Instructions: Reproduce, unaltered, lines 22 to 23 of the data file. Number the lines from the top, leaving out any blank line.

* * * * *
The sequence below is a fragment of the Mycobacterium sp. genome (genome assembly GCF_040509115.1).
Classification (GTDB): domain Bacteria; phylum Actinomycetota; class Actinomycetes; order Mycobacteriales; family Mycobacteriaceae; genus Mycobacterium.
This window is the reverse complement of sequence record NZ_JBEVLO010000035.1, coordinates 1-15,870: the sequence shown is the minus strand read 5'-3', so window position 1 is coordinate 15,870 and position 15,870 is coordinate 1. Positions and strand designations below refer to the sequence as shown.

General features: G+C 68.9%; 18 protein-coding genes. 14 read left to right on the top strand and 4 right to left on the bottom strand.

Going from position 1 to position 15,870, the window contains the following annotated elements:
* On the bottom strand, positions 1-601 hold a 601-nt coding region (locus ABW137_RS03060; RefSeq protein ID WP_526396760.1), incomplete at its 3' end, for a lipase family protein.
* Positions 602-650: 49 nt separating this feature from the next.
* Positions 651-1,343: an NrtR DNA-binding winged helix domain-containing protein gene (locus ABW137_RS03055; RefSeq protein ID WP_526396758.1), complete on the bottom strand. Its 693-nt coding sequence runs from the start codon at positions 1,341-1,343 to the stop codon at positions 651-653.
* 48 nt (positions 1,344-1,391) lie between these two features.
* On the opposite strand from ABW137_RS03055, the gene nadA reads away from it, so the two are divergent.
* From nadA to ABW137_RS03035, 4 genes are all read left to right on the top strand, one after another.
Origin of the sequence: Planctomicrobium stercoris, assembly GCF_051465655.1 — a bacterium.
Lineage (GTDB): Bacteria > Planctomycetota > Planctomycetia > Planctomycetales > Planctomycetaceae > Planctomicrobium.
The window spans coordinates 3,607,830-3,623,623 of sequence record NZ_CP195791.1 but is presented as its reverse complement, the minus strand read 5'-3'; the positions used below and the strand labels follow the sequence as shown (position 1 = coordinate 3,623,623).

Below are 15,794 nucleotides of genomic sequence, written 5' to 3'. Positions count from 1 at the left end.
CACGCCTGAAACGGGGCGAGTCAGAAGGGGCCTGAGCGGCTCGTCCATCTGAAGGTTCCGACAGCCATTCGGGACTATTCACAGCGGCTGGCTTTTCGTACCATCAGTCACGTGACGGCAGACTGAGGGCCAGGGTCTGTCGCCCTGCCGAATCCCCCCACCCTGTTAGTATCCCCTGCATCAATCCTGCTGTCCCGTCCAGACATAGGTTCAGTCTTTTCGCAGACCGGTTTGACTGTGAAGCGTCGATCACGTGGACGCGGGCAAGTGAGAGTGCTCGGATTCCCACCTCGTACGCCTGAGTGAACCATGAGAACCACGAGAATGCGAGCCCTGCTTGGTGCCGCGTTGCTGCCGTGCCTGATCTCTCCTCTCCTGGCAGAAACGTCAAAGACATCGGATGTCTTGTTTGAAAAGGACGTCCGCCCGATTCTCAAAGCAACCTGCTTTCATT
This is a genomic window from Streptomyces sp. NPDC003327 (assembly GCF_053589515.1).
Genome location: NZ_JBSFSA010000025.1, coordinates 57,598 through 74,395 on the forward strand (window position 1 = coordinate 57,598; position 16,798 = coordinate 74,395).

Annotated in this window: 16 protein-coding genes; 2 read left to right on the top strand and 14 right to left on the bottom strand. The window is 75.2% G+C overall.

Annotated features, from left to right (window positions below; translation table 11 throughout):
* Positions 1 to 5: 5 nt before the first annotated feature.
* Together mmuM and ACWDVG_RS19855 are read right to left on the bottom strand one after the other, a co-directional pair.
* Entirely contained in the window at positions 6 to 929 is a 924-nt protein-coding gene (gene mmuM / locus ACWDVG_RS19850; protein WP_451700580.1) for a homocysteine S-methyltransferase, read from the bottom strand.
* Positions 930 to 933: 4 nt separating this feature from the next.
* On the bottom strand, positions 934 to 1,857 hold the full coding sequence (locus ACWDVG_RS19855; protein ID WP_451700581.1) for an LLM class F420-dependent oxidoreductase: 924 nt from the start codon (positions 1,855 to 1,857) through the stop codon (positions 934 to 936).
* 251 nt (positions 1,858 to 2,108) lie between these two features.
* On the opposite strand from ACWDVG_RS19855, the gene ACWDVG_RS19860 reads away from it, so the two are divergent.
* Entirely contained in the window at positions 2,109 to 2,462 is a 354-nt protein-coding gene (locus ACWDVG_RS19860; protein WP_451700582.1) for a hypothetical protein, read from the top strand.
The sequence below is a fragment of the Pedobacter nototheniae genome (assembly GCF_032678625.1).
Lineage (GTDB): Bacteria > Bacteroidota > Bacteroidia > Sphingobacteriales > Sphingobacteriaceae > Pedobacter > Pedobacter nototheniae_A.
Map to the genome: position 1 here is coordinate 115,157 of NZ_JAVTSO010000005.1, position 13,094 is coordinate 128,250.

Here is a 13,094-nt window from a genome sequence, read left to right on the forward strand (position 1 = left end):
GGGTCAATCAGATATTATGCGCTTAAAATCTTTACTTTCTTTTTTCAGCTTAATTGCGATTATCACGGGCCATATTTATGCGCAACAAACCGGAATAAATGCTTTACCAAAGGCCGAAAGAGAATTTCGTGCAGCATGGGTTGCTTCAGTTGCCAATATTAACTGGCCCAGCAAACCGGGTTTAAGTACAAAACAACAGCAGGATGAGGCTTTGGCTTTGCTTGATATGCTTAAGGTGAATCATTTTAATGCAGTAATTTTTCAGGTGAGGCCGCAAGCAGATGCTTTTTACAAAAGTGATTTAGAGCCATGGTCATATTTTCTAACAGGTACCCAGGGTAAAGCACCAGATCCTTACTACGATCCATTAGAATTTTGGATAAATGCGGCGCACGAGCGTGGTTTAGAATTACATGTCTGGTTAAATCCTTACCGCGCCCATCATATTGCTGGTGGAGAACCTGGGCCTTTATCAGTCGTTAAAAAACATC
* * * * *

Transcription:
* Together mmuM and ACWDVG_RS19855 are read right to left on the bottom strand one after the other, a co-directional pair.
* Entirely contained in the window at positions 6 to 929 is a 924-nt protein-coding gene (gene mmuM / locus ACWDVG_RS19850; protein WP_451700580.1) for a homocysteine S-methyltransferase, read from the bottom strand.